• [0069]
    At least the optical path through which the EUV light travels should preferably be maintained in a vacuum atmosphere, although not shown in FIG. 5, since the EUV light has low transmittance for air. In FIG. 5, XYZ defines a three-dimensional space, and the direction Z is a normal direction to the XY plane.
  • [0070]
    The illumination apparatus 210 uses circular EUV light (with a wavelength of, for example, 13.4 nm) corresponding to a circular field of the reflection type projection optical system, to illuminate the mask MS, and includes a light source and illumination optical system (not shown). The illumination apparatus 210 may use any technology known in the art for the light source and illumination optical system, and a detailed description thereof will be omitted. For example, the illumination optical system may include a condenser optical system, an optical integrator, an aperture stop, a blade, etc., and use any technique conceivable to those skilled in the art.
  • [0071]
    The mask MS is a reflection or transmittance type mask, and forms a circuit pattern (or image) to be transferred. It is supported and driven by a mask stage 220. The diffracted light emitted from the mask MS is projected onto the object W after reflected by the projection optical system 100. The mask MS and object W are arranged optically conjugate with each other. Since the exposure apparatus 200 is a step-and-scan exposure apparatus, the mask MS and object W are scanned to transfer the pattern on the mask MS, onto the object W.
  • [0072]
    The mask stage 220 supports the mask MS and is connected to a mobile mechanism (not shown). The mask stage 220 may use any structure known in the art. The mobile mechanism (not show) may use a linear motor, etc., and drives the mask stage 220 in the direction Y so as to move the mask MS under control by the controller 240. The exposure apparatus 200 scans while synchronizes the mask MS and object W through the controller 240.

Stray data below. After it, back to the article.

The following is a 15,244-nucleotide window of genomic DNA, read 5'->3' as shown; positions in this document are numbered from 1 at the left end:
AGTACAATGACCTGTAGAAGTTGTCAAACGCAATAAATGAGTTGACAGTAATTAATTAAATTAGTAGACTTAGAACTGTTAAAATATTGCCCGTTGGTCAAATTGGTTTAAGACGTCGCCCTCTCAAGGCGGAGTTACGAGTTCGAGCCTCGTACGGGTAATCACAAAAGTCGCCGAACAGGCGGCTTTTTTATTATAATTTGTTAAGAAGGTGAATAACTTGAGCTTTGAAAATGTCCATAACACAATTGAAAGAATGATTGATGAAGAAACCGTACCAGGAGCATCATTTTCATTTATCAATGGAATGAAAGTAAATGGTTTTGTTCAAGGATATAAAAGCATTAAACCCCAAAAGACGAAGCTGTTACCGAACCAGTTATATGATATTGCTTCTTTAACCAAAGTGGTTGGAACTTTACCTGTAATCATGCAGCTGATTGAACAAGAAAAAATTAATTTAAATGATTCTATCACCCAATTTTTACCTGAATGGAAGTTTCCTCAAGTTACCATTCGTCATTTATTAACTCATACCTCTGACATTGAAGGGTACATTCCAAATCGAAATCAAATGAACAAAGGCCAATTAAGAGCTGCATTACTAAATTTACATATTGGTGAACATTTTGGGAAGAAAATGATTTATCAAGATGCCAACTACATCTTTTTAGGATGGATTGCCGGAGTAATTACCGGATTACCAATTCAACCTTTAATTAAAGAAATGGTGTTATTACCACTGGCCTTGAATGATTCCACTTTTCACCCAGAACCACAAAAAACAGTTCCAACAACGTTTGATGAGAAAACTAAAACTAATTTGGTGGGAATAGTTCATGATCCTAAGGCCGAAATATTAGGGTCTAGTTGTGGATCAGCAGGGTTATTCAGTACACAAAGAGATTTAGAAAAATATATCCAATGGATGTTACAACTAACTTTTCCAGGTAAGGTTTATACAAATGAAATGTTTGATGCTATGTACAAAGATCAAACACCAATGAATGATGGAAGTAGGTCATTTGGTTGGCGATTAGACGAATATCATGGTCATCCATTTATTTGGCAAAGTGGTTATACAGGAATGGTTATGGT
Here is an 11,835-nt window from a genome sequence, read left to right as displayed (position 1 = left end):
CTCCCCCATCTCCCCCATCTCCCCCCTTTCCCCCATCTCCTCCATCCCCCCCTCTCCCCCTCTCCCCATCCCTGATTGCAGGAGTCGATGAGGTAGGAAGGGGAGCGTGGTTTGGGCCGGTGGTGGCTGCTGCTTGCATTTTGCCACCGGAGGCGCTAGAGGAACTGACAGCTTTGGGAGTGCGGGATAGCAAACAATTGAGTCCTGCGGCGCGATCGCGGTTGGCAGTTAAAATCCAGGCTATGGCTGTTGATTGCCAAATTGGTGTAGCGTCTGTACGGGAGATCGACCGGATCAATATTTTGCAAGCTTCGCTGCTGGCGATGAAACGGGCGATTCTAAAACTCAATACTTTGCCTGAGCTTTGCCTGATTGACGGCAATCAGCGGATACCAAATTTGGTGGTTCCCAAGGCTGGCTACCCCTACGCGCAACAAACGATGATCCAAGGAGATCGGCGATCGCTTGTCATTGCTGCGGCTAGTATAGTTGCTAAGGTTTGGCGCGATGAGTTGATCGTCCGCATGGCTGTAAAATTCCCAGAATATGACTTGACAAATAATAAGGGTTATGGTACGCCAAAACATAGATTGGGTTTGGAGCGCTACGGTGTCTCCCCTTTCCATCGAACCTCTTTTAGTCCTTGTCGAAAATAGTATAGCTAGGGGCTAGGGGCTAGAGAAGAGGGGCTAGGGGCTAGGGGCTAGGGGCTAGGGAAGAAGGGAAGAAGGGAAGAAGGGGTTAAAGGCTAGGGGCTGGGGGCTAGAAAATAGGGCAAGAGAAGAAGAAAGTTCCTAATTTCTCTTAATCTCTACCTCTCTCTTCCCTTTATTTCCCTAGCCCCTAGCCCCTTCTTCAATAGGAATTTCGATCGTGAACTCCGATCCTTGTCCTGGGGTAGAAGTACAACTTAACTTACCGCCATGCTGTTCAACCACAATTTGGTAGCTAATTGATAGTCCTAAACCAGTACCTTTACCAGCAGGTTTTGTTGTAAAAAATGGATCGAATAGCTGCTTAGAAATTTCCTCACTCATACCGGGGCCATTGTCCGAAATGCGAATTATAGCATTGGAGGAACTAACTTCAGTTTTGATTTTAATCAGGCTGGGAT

• [0073]
    The reflection type projection optical system 100 is an optical system that reduces and projects a pattern on the mask MS onto the image surface. The reflection type projection optical system 100 may use any of the above embodiments, and a detailed description thereof will be omitted. Although FIG. 5 uses the reflection type optical system 100 shown in FIG. 1, the present invention is not limited to this illustrative embodiment.
  • [0074]
    The object W is a wafer in this embodiment, but may be a LCD and another object to be exposed. Photoresist is applied to the object W. A photoresist application step includes a pretreatment, an adhesion accelerator application treatment, a photo-resist application treatment, and a pre-bake treatment. The pretreatment includes cleaning, drying, etc. The adhesion accelerator application treatment is a surface reforming process so as to enhance the adhesion between the photoresist and a base (i.e., a process to increase the hydrophobicity by applying a surface active agent), through a coat or vaporous process using an organic film such as HMDS (Hexamethyl-disilazane). The pre-bake treatment is a baking (or burning) step, softer than that after development, which removes the solvent.
  • [0075]
    The object W is supported by the wafer stage 230. For example, the wafer stage 230 uses a linear motor to move the object W in XYZ directions. The mask MS and object W are, for example, scanned synchronously under control by the controller 240, and the positions of the mask stage 220 and wafer stage 230 are monitored, for example, by a laser interferometer and the like, so that both are driven at a constant speed ratio.
  • [0076]
    The controller 240 includes a CPU and memory (not shown) and controls operations of the exposure apparatus 200. The controller 240 is electrically connected to (a mobile mechanism (not shown) for) the mask stage 220, and (a mobile mechanism (not shown) for) the wafer stage 230. The CPU includes a processor regardless of its name, such as an MPU, and controls each module. The memory includes a ROM and RAM, and stores a firmware for controlling the operations of the exposure apparatus 200.
  • [0077]
    In exposure, the EUV light emitted from the illumination apparatus 210 illuminates the mask MS, and the pattern on the mask MS onto the object W. The instant embodiment provides a circular or ring-shaped image surface, and scans the entire surface on the mask MS by scanning the mask MS and object W with a speed ratio corresponding to the reduction ratio.